LAP2β represses various transcription factors in a dose-dependent manner
We have previously shown that LAP2β reduces the transcription activity of the E2F5-DP3 complex (Nili et al., 2001). In order to determine whether this activity is specific to the E2F5-DP3 pathway, we analysed its effect on other E2F-DP transcription factors. LAP2β was transfected into U2OS cells together with various E2F-DP members (E2F1-DP3α, E2F4-DP1, E2F4-DP2 and E2F5-DP2). Its effect on the activity of a luciferase-encoding reporter gene driven by a minimal promoter containing three E2F binding sites was measured. As seen in Fig. 1A, LAP2β consistently reduced the activity of all E2F-DP heterodimers to 33-66% of their maximal activities.
The effect of LAP2β on other transcription factors, not confined to the E2F family, was assessed. Similar assays were performed using p53, NF-κB, the constitutive RSV and CMV promoters, and E2F5-DP3α as a positive control. U2OS cells were transfected with the luciferase-encoding reporter gene under the control of the RSV (Fig. 1Biv) or CMV (Fig. 1Bv) promoters, or co-transfected with E2F5-DP3α (Fig. 1Bi), p53 (Fig. 1Bii) or p65 (a subunit of the NF-κB transcription factor; Fig. 1Biii), together with plasmids encoding the luciferase-encoding reporter gene under the control of a promoter activated by the relevant transcription factor. The activity of each transcription factor was assayed on its own, with increasing concentrations of LAP2β or with its known endogenous inhibitor serving as a positive control (Rb for E2F5-DP3, MDM2 for p53 and IκB for p65). As seen in Fig. 1B, LAP2β repressed the activity of all examined transcription factors, including endogenous factors that activate the constitutive RSV promoter. However, it did not affect endogenous transcription factors that activate the constitutive CMV promoter (Fig. 1Bv), indicating that this repressive activity does not reflect a toxic effect of LAP2β. The effect of LAP2β was dose-dependent, reaching maximal reduction upon transfection with 2 μg LAP2β-encoding cDNA. Using this amount of cDNA, activation was reduced to 10-33% of the maximal activity of the various factors.
We next tested the transcription-repressive effect of LAP2β in a more physiological system in which expression of endogenous NF-κB was induced by TNFα. As depicted in Fig. 1C, LAP2β repressed the transcriptional activity of NF-κB. Again, this effect was dose dependent, reaching a ∼60% reduction when cells were transfected with the maximal amount of LAP2β-encoding cDNA.
LAP2β and HDAC3 interact and co-localize to the NE
In order to elucidate the mechanism by which LAP2β represses transcription, we analysed positive clones obtained in a yeast two-hybrid screens for LAP2β-interacting proteins (Nili et al., 2001). This screen was performed using the LAP2β-specific region (amino acids 219-328) fused to the GAL4 DNA-binding domain as the bait protein (Fig. 2A). This region in LAP2β partially overlaps the lamin-binding and NE-targeting domains of LAP2β. Two of the LAP2β-interacting clones (0.6 kb and 1.2 kb long, designated clones 4.4 and 4.2, respectively) included partial cDNAs of two isoforms of murine HDAC3 (Fig. 2B). Interestingly, the two positive clones encoded only 37 overlapping amino acid residues near the N-terminus (amino acids 33-70 in HDAC3, Fig. 2B, striped bars) followed by different numbers of isoform-specific residues. We conclude that these 37 residues are part of the LAP2β-binding domain in HDAC3.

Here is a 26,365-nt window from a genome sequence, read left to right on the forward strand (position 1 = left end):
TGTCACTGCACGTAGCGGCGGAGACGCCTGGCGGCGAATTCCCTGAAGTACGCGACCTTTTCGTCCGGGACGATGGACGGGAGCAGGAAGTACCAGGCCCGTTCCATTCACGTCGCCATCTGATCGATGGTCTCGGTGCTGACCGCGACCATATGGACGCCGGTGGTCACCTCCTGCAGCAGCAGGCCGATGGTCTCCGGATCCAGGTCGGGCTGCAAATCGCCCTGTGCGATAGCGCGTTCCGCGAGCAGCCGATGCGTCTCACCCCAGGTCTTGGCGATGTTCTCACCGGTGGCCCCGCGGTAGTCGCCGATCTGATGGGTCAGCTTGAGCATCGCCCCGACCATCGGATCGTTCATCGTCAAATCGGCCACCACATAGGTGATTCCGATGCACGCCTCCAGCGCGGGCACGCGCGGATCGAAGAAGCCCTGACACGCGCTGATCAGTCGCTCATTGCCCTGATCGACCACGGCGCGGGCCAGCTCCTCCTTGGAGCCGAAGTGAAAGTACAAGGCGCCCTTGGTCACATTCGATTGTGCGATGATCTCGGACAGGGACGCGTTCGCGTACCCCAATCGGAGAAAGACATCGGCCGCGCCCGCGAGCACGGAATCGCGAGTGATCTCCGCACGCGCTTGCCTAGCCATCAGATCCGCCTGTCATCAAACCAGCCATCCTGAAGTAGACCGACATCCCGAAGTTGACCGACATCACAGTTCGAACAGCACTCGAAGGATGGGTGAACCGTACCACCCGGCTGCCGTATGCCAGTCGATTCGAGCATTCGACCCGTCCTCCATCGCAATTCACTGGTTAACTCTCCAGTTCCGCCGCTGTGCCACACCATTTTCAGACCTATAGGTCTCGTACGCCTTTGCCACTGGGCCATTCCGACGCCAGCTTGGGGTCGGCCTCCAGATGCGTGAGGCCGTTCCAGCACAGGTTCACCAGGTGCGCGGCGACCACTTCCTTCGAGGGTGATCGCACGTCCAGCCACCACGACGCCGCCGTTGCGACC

To prove that full-length LAP2β and HDAC3 interact directly with each other, full-length HDAC3 was expressed as a GST fusion protein in the PGEX bacterial expression system. GST pull-down experiments were then performed using in-vitro-synthesized [35S]-labeled full-length LAP2β (Fig. 2C). As a control, we also tested [35S]-labeled LAP2ζ (Fig. 2D), an alternatively spliced LAP2 isoform that lacks the LAP2β-specific region (Fig. 2A) and is therefore not expected to bind to HDAC3. [35S]-Labeled LAP2β specifically bound GST-HDAC3 (Fig. 2C, lane 2) but did not bind GST alone (Fig. 2C, lane 1) or GST-HDAC1 (Fig. 2C, lane 3). As expected, [35S]-labeled LAP2ζ did not bind either GST-HDAC3 or GST alone (Fig. 2D).
To demonstrate the in-vivo binding of LAP2β and HDAC3 in mammalian cells, cDNAs encoding both proteins were co-transfected into U20S cells followed by immunoprecipitation using anti-LAP2β antibodies. As seen in Fig. 2E, anti-LAP2β antibodies immunoprecipitated LAP2β- and HDAC3-containing complexes. A control experiment using mouse antiserum beads alone revealed a weak band suggestive of nonspecific binding (Fig. 2E, lane 2). We further examined the interaction of the two endogenous proteins in PHA-stimulated PBMCs. These cells were chosen as they express high levels of both HDAC3 (Dangond et al., 1998) and LAP2β (data not shown) upon PHA stimulation. Similar to the immunoprecipitation results upon LAP2β and HDAC3 transfections (Fig. 2E), anti-LAP2β antibodies immunoprecipitated endogenous LAP2β and HDAC3 in PBMCs (Fig. 2F). It is worth realizing that only a small proportion of HDAC3 immunoprecipitated with LAP2β (Fig. 2F, compare lanes 1 and 3), probably indicating a low affinity of binding between the two proteins under these conditions.
Transfection of HDAC3 into U2OS cells revealed its localization to both cytoplasm and nucleus, similar to findings in previous studies (Yang et al., 2002) (Fig. 2Gi). Co-transfection of HDAC3 and increasing amounts of LAP2β (100 ng to 1000 ng) resulted in a dose-dependent shift of HDAC3 to the nuclear membrane (Fig. 2Gii-iv). The LAP2β-dependent recruitment of HDAC3 correlates with the dose-dependent transcriptional repressive effect of LAP2β (Fig. 1B). By contrast, the nuclear localization of transfected HDAC1 was not affected by co-transfection with LAP2β (Fig. 2Gv,vi). These results support the specificity of the interaction between LAP2β and HDAC3.